Objects getting me down...:(

This is a discussion on Objects getting me down...:( within the C++ Programming forums, part of the General Programming Boards category; Well. I'm almost ashamed to ask this question. But I'm stumped. I'm trying to remember OOP (haven't programmed in awhile), ...

  1. #1
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    Aug 2003
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    Objects getting me down...:(

    Well. I'm almost ashamed to ask this question. But I'm stumped. I'm trying to remember OOP (haven't programmed in awhile), and I'm having some trouble.

    Code:
    #include <iostream.h>
    
    class CSubtraction
    {
      int s1, s2;
    public:
      void Equalize(int,int);
      int Subtract(void) {return (x-y);}
    };
    
    void CSubtraction::Equalize(int x, int y)
    {
      x = s1;
      y = s2;
    }
    
    int main()
    {
      CSubtraction sub;
      sub.Equalize(4,3);
      cout << "Answer: " << sub.Subtract();
      return 0;
    }
    I know it's some tiny little thing I missed, like a semi-colon or something. Just incase you haven't caught on, it's just supposed to subtract 4 and 3.

    The errors:
    Line 8: 'x' undeclared
    Line 8: 'y' undeclared

    Thanks guys.
    Sigh, nothing ever works the first try.

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  2. #2
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    648
    Code:
    int Subtract(void) {return (x-y);}
    ... x, y are not declared. I think you meant ...
    Code:
    int Subtract(void) { return s1 - s2; }
    Also, use this instead of those old headers:
    Code:
    #include <iostream>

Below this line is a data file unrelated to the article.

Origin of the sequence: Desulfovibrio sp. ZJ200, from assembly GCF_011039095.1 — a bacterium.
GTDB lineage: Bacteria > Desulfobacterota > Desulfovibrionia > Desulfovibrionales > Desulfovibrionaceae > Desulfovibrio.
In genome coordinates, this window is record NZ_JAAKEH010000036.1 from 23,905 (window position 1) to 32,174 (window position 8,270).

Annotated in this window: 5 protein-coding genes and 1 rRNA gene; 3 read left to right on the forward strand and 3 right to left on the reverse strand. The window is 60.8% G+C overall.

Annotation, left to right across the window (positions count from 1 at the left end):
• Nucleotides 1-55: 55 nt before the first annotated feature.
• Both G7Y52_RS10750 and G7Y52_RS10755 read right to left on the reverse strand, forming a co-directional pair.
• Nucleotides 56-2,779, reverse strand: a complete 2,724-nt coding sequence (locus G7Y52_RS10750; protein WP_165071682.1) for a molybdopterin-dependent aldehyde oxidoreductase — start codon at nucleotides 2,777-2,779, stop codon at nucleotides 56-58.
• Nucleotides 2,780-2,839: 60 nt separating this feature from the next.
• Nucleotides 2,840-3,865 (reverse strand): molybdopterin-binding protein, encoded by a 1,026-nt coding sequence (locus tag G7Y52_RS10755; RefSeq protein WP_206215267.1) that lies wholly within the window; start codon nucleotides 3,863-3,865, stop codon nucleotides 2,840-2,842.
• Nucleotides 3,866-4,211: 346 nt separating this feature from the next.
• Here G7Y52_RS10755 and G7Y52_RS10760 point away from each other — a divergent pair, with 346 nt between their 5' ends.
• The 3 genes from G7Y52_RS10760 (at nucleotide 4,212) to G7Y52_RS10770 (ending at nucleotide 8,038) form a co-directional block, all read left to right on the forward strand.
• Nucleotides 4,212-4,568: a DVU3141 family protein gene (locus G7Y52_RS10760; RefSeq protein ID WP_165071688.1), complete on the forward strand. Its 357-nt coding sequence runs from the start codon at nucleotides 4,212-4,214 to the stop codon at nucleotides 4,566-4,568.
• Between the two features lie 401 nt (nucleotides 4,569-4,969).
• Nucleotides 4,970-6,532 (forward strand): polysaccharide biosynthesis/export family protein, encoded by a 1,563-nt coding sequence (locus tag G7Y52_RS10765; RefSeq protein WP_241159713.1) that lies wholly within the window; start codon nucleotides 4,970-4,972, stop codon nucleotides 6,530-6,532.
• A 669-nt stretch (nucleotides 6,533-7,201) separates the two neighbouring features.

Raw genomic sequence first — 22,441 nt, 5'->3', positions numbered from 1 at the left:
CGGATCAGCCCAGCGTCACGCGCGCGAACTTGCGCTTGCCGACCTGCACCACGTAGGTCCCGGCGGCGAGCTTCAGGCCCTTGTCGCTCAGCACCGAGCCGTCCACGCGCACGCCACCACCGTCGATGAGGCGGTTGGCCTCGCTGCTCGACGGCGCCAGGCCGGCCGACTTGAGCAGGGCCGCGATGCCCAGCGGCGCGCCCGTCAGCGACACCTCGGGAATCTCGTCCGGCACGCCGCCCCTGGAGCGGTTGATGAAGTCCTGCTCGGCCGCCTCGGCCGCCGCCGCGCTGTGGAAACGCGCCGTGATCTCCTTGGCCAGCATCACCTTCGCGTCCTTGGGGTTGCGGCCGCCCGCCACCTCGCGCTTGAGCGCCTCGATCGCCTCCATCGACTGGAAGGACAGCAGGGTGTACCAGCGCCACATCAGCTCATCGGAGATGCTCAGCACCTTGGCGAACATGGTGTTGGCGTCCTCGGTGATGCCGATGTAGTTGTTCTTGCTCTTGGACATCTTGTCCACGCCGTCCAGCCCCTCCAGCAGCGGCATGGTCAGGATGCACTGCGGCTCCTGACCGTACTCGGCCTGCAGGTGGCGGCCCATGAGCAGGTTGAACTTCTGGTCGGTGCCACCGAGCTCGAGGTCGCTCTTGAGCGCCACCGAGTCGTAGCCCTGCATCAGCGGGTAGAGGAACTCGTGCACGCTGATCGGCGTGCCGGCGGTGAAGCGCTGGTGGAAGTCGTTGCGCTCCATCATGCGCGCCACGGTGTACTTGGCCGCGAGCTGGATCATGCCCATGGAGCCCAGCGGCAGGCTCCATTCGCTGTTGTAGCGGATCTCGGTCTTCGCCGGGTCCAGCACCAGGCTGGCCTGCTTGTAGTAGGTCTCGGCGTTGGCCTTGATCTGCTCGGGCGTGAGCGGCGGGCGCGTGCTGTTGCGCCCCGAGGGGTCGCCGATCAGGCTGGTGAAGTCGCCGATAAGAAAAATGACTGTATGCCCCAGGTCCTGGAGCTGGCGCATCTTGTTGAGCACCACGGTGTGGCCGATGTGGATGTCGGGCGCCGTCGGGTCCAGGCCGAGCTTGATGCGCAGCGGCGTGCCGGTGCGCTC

using namespace std;

  3. #3
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    42
    Thanks. I knew it was something stupid.

    Originally posted by Speedy5
    Also, use this instead of those old headers:
    Code:
    #include <iostream>
    using namespace std;
    [/B]
    I've seen this before. Why should I use it? And some people tell me that it pollutes the namespace. Is that true?
    Sigh, nothing ever works the first try.

    Register Linux User #314127

  4. #4
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    161
    You'll also need to change this:

    Code:
    void CSubtraction::Equalize(int x, int y)
    {
      x = s1;
      y = s2;
    }
    To this:

    Code:
    void CSubtraction::Equalize(int x, int y)
    {
      s1 = x;
      s2 = y;
    }

  5. #5
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    161
    Originally posted by KneeLess
    I've seen this before. Why should I use it? And some people tell me that it pollutes the namespace. Is that true?
    Code:
    #include <iostream.h>
    is essentially the same as

    Code:
    #include <iostream>
    using namespace std;

    The second form wraps the header into the 'std' namespace. To avoid "polluting" the namespace, you can import separate pieces with the 'using' directive:

    Code:
    #include <iostream>
    using std::cout;
    using std::endl;
    Or, you can just tag 'std::' onto the front of the identifiers:

    Code:
    #include <iostream>
    ....
      std::cout << "hello world" << std::endl;
    Also, the header files that end in '.h' are deprecated. Standard conforming compilers are not required to provide them.

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